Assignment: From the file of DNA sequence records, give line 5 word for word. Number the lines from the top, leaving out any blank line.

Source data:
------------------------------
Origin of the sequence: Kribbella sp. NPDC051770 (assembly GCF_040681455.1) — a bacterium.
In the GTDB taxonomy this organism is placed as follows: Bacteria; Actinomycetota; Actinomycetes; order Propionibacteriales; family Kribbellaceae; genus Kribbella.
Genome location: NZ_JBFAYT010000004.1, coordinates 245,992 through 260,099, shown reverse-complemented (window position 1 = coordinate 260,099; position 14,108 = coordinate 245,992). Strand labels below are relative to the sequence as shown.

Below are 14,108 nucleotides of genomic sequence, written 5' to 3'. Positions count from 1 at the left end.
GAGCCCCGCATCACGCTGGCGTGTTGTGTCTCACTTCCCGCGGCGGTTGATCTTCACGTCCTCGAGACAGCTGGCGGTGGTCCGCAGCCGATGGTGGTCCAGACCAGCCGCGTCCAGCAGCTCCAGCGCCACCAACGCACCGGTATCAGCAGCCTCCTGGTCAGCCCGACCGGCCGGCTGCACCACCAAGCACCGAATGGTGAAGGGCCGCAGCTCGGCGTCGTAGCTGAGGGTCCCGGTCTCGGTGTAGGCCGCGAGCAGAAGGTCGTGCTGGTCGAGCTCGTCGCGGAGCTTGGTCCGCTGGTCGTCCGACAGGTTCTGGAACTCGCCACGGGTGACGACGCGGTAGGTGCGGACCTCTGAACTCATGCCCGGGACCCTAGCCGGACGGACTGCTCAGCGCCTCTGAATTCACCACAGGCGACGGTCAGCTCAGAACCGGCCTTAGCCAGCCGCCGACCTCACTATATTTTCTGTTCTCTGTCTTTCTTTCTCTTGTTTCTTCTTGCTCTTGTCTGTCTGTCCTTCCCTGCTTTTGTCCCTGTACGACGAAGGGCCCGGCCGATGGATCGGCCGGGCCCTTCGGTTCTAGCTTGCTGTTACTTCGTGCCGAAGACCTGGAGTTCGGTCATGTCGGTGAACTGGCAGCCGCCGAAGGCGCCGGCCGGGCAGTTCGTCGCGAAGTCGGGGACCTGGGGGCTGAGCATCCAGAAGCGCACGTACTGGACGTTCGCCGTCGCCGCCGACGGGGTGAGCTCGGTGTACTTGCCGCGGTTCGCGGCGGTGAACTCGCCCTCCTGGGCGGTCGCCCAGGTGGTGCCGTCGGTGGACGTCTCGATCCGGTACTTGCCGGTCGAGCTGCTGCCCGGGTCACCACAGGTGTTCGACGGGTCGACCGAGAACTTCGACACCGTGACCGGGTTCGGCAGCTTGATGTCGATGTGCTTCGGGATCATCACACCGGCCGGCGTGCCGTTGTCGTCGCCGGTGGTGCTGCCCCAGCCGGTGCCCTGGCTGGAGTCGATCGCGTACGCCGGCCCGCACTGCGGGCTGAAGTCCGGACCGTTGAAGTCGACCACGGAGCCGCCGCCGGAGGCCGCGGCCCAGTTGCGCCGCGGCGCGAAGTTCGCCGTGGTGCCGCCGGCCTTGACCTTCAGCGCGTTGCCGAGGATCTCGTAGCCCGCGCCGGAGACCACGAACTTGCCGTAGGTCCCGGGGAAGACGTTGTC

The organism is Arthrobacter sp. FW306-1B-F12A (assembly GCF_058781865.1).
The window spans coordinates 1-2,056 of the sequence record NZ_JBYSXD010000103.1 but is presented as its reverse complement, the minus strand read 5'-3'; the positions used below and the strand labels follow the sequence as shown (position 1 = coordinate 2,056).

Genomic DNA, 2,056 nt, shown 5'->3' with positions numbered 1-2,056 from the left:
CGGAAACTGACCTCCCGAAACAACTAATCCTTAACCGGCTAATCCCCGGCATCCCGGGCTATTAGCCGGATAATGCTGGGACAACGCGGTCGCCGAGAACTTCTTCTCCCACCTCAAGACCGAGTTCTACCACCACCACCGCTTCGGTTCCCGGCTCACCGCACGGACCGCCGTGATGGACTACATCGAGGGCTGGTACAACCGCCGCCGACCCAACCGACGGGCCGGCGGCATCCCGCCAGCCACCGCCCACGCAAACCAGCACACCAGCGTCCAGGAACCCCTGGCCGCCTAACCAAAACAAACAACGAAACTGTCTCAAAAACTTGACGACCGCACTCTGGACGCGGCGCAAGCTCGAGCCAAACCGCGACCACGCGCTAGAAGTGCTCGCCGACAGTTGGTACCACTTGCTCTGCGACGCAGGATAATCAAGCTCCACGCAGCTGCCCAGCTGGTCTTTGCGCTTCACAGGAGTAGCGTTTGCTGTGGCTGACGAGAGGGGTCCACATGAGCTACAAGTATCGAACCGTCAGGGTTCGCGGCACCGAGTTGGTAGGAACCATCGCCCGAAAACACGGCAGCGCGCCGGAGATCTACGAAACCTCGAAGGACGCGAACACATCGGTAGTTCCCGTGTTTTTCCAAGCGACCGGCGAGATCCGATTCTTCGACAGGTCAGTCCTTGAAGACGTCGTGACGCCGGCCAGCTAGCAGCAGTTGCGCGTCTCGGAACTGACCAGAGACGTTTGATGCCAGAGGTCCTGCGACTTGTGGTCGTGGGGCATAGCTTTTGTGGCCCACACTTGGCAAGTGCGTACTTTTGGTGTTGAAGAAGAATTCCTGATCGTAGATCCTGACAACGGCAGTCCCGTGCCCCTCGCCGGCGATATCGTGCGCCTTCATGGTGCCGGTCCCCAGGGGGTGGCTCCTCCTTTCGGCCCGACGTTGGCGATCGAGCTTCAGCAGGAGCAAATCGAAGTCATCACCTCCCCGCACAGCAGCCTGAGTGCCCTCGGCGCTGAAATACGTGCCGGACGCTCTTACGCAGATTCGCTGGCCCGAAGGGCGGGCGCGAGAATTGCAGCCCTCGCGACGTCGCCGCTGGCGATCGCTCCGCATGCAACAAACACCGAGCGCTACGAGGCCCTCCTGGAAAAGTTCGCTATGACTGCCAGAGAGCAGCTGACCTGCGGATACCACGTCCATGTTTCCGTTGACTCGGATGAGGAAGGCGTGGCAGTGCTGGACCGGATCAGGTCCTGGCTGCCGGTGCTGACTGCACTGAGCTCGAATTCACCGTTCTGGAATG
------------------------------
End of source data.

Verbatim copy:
GAGCCCCGCATCACGCTGGCGTGTTGTGTCTCACTTCCCGCGGCGGTTGATCTTCACGTCCTCGAGACAGCTGGCGGTGGTCCGCAGCCGATGGTGGTCCAGACCAGCCGCGTCCAGCAGCTCCAGCGCCACCAACGCACCGGTATCAGCAGCCTCCTGGTCAGCCCGACCGGCCGGCTGCACCACCAAGCACCGAATGGTGAAGGGCCGCAGCTCGGCGTCGTAGCTGAGGGTCCCGGTCTCGGTGTAGGCCGCGAGCAGAAGGTCGTGCTGGTCGAGCTCGTCGCGGAGCTTGGTCCGCTGGTCGTCCGACAGGTTCTGGAACTCGCCACGGGTGACGACGCGGTAGGTGCGGACCTCTGAACTCATGCCCGGGACCCTAGCCGGACGGACTGCTCAGCGCCTCTGAATTCACCACAGGCGACGGTCAGCTCAGAACCGGCCTTAGCCAGCCGCCGACCTCACTATATTTTCTGTTCTCTGTCTTTCTTTCTCTTGTTTCTTCTTGCTCTTGTCTGTCTGTCCTTCCCTGCTTTTGTCCCTGTACGACGAAGGGCCCGGCCGATGGATCGGCCGGGCCCTTCGGTTCTAGCTTGCTGTTACTTCGTGCCGAAGACCTGGAGTTCGGTCATGTCGGTGAACTGGCAGCCGCCGAAGGCGCCGGCCGGGCAGTTCGTCGCGAAGTCGGGGACCTGGGGGCTGAGCATCCAGAAGCGCACGTACTGGACGTTCGCCGTCGCCGCCGACGGGGTGAGCTCGGTGTACTTGCCGCGGTTCGCGGCGGTGAACTCGCCCTCCTGGGCGGTCGCCCAGGTGGTGCCGTCGGTGGACGTCTCGATCCGGTACTTGCCGGTCGAGCTGCTGCCCGGGTCACCACAGGTGTTCGACGGGTCGACCGAGAACTTCGACACCGTGACCGGGTTCGGCAGCTTGATGTCGATGTGCTTCGGGATCATCACACCGGCCGGCGTGCCGTTGTCGTCGCCGGTGGTGCTGCCCCAGCCGGTGCCCTGGCTGGAGTCGATCGCGTACGCCGGCCCGCACTGCGGGCTGAAGTCCGGACCGTTGAAGTCGACCACGGAGCCGCCGCCGGAGGCCGCGGCCCAGTTGCGCCGCGGCGCGAAGTTCGCCGTGGTGCCGCCGGCCTTGACCTTCAGCGCGTTGCCGAGGATCTCGTAGCCCGCGCCGGAGACCACGAACTTGCCGTAGGTCCCGGGGAAGACGTTGTC